A top banker, who chose to speak on condition of anonymity, explained, “The CBN has carried out about three of such special OMOs this year. This is a situation where the CBN forced down the TBs on some banks, whether they want it or not. This happens when the CBN carefully watched the maturity day of some particular TBs.

“Once it sees that some banks have huge cash at the maturity date of some instruments, the regulator debits their accounts and offers the TBs, whether they want it or not. The idea is just to ensure that banks don’t have huge cash to buy forex. The legality of this special OMO is another thing entirely.

“It is part of the proactive moves to stop banks and other key players from attacking the naira through speculative demand.”

According to other bankers, the CBN forces the special OMOs on banks, which have refused to lend to others and buy the TBs.

Industry analysts said the development had reduced the purchasing power of most households with many consumers no longer able to afford high-value goods.

They added that high-ticket transactions like yearly house rents were now being settled in instalments.

The Chief Executive Officer, Cowry Asset Management Limited, Mr. Johnson Chukwu, said, “The policy measures may be counter-productive, because it may slow down the rate of economic recovery due to low purchasing power and slow economic activities.

“Due to the cash crunch we are now experiencing in the country, banks are not able to lend to firms to expand their business. This is going to affect growth and economic recovery.”

According to the analyst, low purchasing power of consumers will reduce the demand for products and services, thereby affecting the rate of economic activities, which will in turn affect growth.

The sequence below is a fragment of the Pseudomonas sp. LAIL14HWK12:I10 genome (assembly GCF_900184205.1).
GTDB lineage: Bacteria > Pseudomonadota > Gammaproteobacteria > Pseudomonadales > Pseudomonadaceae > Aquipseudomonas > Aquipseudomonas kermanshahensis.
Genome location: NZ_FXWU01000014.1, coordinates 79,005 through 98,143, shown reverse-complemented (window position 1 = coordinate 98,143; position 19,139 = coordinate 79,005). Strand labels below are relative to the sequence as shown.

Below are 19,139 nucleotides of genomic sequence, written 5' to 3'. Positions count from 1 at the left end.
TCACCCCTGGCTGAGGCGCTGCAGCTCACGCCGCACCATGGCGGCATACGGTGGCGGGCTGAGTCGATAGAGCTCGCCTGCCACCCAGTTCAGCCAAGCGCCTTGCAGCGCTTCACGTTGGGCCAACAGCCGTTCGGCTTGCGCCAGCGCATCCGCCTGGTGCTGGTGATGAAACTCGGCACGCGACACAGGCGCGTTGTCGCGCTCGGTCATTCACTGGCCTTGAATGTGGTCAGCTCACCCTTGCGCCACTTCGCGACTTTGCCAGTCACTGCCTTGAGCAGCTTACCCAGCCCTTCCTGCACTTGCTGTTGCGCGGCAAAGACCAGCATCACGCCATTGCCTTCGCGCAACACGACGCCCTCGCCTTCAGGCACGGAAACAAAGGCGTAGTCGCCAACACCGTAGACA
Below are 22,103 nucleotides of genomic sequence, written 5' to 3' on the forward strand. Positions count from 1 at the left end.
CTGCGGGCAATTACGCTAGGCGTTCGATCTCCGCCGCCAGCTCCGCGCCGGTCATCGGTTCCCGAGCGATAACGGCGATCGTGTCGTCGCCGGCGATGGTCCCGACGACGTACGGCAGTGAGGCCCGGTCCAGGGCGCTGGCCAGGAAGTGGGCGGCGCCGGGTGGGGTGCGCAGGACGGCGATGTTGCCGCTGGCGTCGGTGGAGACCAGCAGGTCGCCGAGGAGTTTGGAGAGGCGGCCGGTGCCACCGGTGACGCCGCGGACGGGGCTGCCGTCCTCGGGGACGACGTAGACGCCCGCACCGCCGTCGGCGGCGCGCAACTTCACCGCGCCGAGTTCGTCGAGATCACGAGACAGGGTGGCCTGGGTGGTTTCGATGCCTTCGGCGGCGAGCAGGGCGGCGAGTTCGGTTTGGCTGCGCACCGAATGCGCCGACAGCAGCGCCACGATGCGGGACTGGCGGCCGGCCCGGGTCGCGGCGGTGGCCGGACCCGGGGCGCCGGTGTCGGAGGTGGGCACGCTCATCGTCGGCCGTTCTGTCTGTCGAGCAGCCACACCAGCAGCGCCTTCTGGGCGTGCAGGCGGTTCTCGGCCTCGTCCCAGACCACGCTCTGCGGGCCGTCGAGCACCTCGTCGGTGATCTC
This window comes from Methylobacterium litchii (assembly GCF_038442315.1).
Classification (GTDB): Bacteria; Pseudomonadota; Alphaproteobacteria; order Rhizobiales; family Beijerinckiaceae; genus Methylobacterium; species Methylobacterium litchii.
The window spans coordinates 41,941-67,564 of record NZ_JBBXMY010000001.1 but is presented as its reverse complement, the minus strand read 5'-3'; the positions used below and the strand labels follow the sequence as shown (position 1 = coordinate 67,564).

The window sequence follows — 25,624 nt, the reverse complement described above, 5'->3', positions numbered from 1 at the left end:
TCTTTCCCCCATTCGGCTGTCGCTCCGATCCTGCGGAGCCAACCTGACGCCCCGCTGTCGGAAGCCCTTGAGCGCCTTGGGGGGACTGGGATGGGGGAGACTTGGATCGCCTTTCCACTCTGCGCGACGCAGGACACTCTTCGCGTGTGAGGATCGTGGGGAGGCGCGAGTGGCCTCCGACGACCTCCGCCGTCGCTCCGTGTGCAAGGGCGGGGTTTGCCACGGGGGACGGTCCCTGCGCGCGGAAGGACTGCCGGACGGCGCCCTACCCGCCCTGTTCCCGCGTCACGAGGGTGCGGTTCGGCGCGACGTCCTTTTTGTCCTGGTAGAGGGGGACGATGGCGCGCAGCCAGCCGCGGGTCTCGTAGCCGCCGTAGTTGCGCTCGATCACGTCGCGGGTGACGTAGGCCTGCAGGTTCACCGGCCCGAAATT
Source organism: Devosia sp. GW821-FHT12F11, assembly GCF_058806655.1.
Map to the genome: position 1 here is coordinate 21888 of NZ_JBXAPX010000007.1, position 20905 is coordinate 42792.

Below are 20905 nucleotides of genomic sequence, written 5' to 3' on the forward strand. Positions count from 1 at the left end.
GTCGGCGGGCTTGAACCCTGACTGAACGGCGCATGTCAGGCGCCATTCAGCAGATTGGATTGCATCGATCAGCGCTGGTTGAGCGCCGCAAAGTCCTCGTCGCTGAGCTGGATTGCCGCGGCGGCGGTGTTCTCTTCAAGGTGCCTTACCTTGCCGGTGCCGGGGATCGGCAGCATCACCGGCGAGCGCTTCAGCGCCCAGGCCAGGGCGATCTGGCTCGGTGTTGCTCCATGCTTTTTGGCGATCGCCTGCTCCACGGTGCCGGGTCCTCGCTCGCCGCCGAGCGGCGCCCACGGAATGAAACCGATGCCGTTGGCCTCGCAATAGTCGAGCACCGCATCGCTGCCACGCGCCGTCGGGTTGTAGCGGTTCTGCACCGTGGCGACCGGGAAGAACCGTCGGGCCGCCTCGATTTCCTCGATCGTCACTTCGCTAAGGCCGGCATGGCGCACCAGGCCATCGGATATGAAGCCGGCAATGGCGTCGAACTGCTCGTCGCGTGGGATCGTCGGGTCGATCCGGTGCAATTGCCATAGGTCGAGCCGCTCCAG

The chief executive officer of a commercial bank, who spoke on condition of anonymity, said the cash crunch had been made worse by the regulator’s tactical move to make the Cash Reserve Ratio higher than the official figure of 27.5 per cent.

The bank CEO said, “Since March this year, what the CBN has been doing is that whenever there is an increase in the deposit reserves of banks, the CBN debits the banks in line with the CRR figure of 27.5 per cent of the marginal amount.

“This effectively increases the CRR. But whenever there is a decrease in the deposit reserves of banks, the CBN fails to credit them. This way, the apex bank has made the CRR higher than the official figure of 27.5 per cent.”

It is unclear if the CBN intends to review its strategy in the near future. Its spokesperson, Mr. Isaac Okorafor, could not be reached for immediate comments. Calls and text messages sent to his telephone line were not responded to.

An economist and industry expert, Mr. Amoo Abegunde, said the CBN should not have sacrificed the need to maintain a stronger naira for economic growth, noting that growth was key to the country.